skip to main content
OSTI.GOV title logo U.S. Department of Energy
Office of Scientific and Technical Information

Title: Hydro-frac monitoring using ground time-domain electromagnetics: Hydro-frac monitoring using ground time-domain EM

Abstract

& Engineers. As motivation for considering new electromagnetic techniques for hydraulic fracture monitoring, we develop a simple financial model for the net present value offered by geophysical characterization to reduce the error in stimulated reservoir volume calculations. Additionally, this model shows that even a 5% improvement in stimulated reservoir volume for a 1 billion barrel (bbl) field results in over 1 billion U.S. dollars (US$) in net present value over 24 years for US$100/bbl. oil and US$0.5 billion for US$50/bbl. oil. The application of conductivity upscaling, often used in electromagnetic modeling to reduce mesh size and thus simulation runtimes, is shown to be inaccurate for the high electrical contrasts needed to represent steel-cased wells in the earth. Fine-scale finite-difference modeling with 12.22-mm cells to capture the steel casing and fractures shows that the steel casing provides a direct current pathway to a created fracture that significantly enhances the response compared with neglecting the steel casing. We consider conductively enhanced proppant, such as coke-breeze-coated sand, and a highly saline brine solution to produce electrically conductive fractures. For a relatively small frac job at a depth of 3 km, involving 5,000 bbl. of slurry and a source midpoint to receiver separation ofmore » 50 m, the models show that the conductively enhanced proppant produces a 15% increase in the electric field strength (in-line with the transmitter) in a 10-Ωm background. In a 100-Ωm background, the response due to the proppant increases to 213%. Replacing the conductive proppant by brine with a concentration of 100,000-ppm NaCl, the field strength is increased by 23% in the 100-Ωm background and by 2.3% in the 10-Ωm background. Finally, all but the 100,000-ppm NaCl brine in a 10-Ωm background produce calculated fracture-induced electric field increases that are significantly above 2%, a value that has been demonstrated to be observable in field measurements. © 2015 European Association of Geoscientists« less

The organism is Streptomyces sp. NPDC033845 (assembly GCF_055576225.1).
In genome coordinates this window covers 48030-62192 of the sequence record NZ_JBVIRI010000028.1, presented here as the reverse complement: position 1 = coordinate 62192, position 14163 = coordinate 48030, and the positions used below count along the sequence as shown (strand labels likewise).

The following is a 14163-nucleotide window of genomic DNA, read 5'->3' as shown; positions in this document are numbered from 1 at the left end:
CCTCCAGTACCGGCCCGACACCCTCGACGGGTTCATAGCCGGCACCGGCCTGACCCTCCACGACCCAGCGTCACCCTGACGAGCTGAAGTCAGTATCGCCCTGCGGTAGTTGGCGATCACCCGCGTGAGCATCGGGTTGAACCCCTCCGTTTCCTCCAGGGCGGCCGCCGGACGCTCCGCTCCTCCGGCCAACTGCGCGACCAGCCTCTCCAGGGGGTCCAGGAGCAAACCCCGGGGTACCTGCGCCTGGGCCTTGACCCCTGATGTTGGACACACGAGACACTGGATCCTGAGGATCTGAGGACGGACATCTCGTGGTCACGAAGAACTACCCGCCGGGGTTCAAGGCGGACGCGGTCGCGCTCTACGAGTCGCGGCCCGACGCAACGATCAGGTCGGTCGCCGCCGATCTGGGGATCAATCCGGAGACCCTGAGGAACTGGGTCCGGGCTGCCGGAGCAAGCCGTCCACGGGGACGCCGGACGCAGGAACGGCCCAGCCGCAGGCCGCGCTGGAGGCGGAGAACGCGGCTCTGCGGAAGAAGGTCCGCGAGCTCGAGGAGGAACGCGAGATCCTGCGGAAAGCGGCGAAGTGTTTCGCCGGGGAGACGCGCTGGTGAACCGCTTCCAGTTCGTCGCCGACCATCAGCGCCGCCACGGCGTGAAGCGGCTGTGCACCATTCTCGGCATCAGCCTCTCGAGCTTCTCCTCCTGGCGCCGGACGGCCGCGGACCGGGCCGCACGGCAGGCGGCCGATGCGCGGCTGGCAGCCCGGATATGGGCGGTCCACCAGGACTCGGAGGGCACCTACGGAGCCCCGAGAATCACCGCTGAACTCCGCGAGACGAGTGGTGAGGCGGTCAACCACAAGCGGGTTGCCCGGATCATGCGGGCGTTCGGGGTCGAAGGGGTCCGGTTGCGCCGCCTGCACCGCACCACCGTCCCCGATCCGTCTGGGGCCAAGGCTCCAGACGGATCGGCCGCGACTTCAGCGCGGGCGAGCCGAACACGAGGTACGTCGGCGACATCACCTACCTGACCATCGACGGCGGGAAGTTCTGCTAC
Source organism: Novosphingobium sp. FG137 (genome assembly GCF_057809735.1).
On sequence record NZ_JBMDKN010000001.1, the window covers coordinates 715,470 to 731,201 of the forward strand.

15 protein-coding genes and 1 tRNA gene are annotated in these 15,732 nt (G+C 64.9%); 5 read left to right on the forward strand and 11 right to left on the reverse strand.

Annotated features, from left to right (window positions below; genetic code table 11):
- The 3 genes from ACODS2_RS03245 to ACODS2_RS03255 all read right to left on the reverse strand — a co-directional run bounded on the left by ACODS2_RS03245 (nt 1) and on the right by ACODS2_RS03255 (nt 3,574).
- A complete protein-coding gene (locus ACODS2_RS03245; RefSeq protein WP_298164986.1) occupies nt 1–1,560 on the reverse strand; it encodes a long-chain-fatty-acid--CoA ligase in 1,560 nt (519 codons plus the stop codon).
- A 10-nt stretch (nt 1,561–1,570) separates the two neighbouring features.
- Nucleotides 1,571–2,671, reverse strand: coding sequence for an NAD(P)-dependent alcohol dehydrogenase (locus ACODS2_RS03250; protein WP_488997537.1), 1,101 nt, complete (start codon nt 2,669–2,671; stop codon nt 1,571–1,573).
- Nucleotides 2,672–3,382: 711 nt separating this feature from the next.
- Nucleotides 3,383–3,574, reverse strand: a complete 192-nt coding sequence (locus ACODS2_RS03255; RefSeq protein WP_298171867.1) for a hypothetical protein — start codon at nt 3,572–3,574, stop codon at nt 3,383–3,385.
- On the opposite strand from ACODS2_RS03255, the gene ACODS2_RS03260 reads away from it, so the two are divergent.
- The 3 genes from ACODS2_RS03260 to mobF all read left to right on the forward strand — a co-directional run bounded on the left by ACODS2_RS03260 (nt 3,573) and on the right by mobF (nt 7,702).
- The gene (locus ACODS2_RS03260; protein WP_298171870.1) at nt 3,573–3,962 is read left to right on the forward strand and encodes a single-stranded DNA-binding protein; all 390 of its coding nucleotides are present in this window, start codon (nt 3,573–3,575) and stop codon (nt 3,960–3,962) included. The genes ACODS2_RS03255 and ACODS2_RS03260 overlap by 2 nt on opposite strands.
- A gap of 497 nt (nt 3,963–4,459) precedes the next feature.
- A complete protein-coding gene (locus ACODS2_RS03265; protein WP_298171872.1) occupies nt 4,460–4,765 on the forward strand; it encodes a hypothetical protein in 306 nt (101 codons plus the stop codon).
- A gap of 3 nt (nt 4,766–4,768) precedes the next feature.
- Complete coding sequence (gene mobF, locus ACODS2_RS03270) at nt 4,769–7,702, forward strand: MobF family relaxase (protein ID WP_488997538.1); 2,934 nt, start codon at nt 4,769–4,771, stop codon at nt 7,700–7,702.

Authors:
 [1];  [2];  [3];  [3]
  1. Chevron Energy Technology Company, San Ramon, CA (United States)
  2. Lawrence Berkeley National Lab. (LBNL), Berkeley, CA (United States)
  3. Univ. of British Columbia, Vancouver, BC (Canada)
Publication Date:
Research Org.:
Lawrence Berkeley National Lab. (LBNL), Berkeley, CA (United States)
Sponsoring Org.:
USDOE Office of Science (SC)
OSTI Identifier:
1526490
Grant/Contract Number:  
AC02-05CH11231
Resource Type:
Journal Article: Accepted Manuscript
Journal Name:
Geophysical Prospecting
Additional Journal Information:
Journal Volume: 63; Journal Issue: 6; Journal ID: ISSN 0016-8025
Publisher:
Wiley
Country of Publication:
United States
Language:
English
Subject:
58 GEOSCIENCES

Citation Formats

Hoversten, G. Michael, Commer, Michael, Haber, Eldad, and Schwarzbach, Christoph. Hydro-frac monitoring using ground time-domain electromagnetics: Hydro-frac monitoring using ground time-domain EM. United States: N. p., 2015. Web. doi:10.1111/1365-2478.12300.
Hoversten, G. Michael, Commer, Michael, Haber, Eldad, & Schwarzbach, Christoph. Hydro-frac monitoring using ground time-domain electromagnetics: Hydro-frac monitoring using ground time-domain EM. United States. doi:10.1111/1365-2478.12300.
Hoversten, G. Michael, Commer, Michael, Haber, Eldad, and Schwarzbach, Christoph. Thu . "Hydro-frac monitoring using ground time-domain electromagnetics: Hydro-frac monitoring using ground time-domain EM". United States. doi:10.1111/1365-2478.12300. https://www.osti.gov/servlets/purl/1526490.